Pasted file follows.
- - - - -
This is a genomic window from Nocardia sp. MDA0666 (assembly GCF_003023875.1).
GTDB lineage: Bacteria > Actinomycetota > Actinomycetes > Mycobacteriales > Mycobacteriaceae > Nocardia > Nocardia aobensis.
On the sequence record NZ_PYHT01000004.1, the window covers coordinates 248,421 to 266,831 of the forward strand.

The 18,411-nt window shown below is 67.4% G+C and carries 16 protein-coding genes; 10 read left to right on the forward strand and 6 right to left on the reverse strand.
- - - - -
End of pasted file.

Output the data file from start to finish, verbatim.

This is a genomic window from Nocardia sp. MDA0666 (assembly GCF_003023875.1).
GTDB lineage: Bacteria > Actinomycetota > Actinomycetes > Mycobacteriales > Mycobacteriaceae > Nocardia > Nocardia aobensis.
On the sequence record NZ_PYHT01000004.1, the window covers coordinates 248,421 to 266,831 of the forward strand.

The 18,411-nt window shown below is 67.4% G+C and carries 16 protein-coding genes; 10 read left to right on the forward strand and 6 right to left on the reverse strand.